Overview
Faculty
Program Activities
Curriculum
Minor
Events Calendar
Our Alumni
Contact
 
The Korea Studies Program was launched in 2006 in response to a growing demand for intensive study of political, security and economic issues on the Korean Peninsula. In its relatively short history, the program has grown rapidly to become one of the nation’s leading Korea policy studies programs, preparing the next generation of leaders and professionals in the field of Korean affairs.
 
We offer a unique interdisciplinary education that aims to provide students with an in-depth knowledge of Korea’s modern domestic politics, economics, and history, as well as its foreign policy relations with the United States and neighboring Asian nations. In addition to taking courses that are offered by Korea Studies, students are required to take classes from other Asian Studies programs to develop an understanding of the strategic environment that two Koreas face in regional and global contexts. Korean language classes are offered each semester to ensure students pass a Korean language proficiency test before graduating.

Korea Studies students can enrich their academic experience by attending events hosted at the school. Located in the heart of Washington, DC, many students choose to pursue internships and opportunities outside the classroom to enhance their education.
 

 
Challenges of Reporting on Korea: U.S. & Korean Media Perspectives
Capitol Hill Briefing: The Power of Freedom in Addressing the Divided Korean Family
Two Koreas trip 2018
Two Koreas trip 2018
Two Koreas trip 2018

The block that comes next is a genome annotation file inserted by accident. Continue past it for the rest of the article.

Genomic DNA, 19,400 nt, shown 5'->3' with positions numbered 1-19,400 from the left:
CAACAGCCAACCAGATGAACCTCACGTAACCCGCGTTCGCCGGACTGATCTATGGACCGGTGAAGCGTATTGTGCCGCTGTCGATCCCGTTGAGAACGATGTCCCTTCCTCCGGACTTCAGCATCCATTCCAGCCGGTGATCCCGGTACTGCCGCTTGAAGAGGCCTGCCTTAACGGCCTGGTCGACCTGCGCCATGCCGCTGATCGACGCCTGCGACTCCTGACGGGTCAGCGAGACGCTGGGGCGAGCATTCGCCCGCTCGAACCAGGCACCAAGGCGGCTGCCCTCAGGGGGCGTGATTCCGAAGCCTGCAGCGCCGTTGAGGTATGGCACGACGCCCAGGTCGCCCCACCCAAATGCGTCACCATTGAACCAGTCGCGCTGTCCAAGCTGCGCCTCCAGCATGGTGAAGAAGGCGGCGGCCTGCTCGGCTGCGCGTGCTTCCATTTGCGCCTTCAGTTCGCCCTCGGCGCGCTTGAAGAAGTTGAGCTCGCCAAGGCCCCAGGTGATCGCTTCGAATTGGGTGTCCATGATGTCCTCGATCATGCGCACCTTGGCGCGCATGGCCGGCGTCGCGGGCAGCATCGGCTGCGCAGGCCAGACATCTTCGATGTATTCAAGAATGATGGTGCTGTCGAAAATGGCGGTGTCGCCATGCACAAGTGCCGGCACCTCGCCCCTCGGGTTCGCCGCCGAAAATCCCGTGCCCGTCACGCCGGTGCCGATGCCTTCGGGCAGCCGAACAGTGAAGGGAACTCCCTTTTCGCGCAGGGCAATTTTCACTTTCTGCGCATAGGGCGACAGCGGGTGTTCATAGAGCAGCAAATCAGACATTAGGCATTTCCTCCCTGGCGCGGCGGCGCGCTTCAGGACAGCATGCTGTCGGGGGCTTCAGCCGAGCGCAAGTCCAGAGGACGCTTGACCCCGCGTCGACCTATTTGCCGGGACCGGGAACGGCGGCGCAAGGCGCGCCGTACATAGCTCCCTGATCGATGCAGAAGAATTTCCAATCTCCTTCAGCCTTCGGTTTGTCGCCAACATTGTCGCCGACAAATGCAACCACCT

Two Koreas trip 2018
Korea Studies Study Trip to Korea 2017
Korea Studies Monthly Luncheon featuring Dr, Booseung Chang, a SAIS alumnus, from RAND Corporation, October 2016
Korea Club at the SAIS International Dinner 2016
Training at the Library of Congress, October 2016
SAIS students leraning about Chuseok, Fall 2017
Training at the Library of Congress, October 2016
Korea Club at the SAIS International Dinner 2016
Welcome picnic for new students, September 2016
Welcome picnic for new students, September 2016
Korea Studies Monthly Luncheon featuring Dr. Erik Jones, September 2016
Korea Studies Research Trip, Seoul 2016
Ms. Grace Jo, Vice President of NK in USA, One Korea Forum
2016 Korea Studies Graduation Reception
2016 Korea Studies Mini Conference
Korea Studies Research Trip, Seoul 2016
Korea Studies Research Trip, Seoul 2016
Korea Studies Research Trip, Seoul 2016
Korea Studies Research Trip, Seoul 2016
Korea Studies Research Trip, Seoul 2016
Korea Studies Research Trip, Seoul 2016
Korea Studies Research Trip, Seoul 2016
Korea Studies Research Trip, Seoul 2016
Two Koreas trip 2012_Dorasan Station
Korea Studies student lunch with Ambassador Stephen Bosworth
Korea Studies student Em Potosky presenting at the University of Hawaii 2015 Graduate Student Conference
SAIS students presented on Korea at the University of Hawaii 2015 Graduate Student Conference
SAIS student Kendrick Kuo presented on Korea at the University of Hawaii 2015 Graduate Student Conference
Korea's Economic Development study trip November 2014
Korea's Economic Development study trip November 2014: KAERI Nuclear Research Reactor
Korea's Economic Development study trip November 2014
Korea's Economic Development study trip November 2014: National Assembly
Korea's Economic Development study trip November 2014